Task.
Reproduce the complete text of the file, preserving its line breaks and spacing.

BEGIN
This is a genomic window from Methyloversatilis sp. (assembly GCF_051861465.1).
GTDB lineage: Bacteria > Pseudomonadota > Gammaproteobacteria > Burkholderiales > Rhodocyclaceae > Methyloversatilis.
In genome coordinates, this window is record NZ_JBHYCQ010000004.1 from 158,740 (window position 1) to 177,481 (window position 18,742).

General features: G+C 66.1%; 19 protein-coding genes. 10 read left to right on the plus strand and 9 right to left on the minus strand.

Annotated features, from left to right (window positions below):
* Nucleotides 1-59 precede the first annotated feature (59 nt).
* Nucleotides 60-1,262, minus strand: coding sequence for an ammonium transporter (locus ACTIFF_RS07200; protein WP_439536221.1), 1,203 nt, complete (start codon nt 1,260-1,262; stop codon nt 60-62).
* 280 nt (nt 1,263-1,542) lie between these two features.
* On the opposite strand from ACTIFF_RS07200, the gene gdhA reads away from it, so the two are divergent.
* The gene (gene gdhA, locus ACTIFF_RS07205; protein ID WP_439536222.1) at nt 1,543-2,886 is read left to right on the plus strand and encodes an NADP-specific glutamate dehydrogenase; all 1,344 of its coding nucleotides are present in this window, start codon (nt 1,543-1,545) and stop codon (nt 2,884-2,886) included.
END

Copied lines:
This is a genomic window from Methyloversatilis sp. (assembly GCF_051861465.1).
GTDB lineage: Bacteria > Pseudomonadota > Gammaproteobacteria > Burkholderiales > Rhodocyclaceae > Methyloversatilis.
In genome coordinates, this window is record NZ_JBHYCQ010000004.1 from 158,740 (window position 1) to 177,481 (window position 18,742).

General features: G+C 66.1%; 19 protein-coding genes. 10 read left to right on the plus strand and 9 right to left on the minus strand.

Annotated features, from left to right (window positions below):
* Nucleotides 1-59 precede the first annotated feature (59 nt).
* Nucleotides 60-1,262, minus strand: coding sequence for an ammonium transporter (locus ACTIFF_RS07200; protein WP_439536221.1), 1,203 nt, complete (start codon nt 1,260-1,262; stop codon nt 60-62).
* 280 nt (nt 1,263-1,542) lie between these two features.
* On the opposite strand from ACTIFF_RS07200, the gene gdhA reads away from it, so the two are divergent.
* The gene (gene gdhA, locus ACTIFF_RS07205; protein ID WP_439536222.1) at nt 1,543-2,886 is read left to right on the plus strand and encodes an NADP-specific glutamate dehydrogenase; all 1,344 of its coding nucleotides are present in this window, start codon (nt 1,543-1,545) and stop codon (nt 2,884-2,886) included.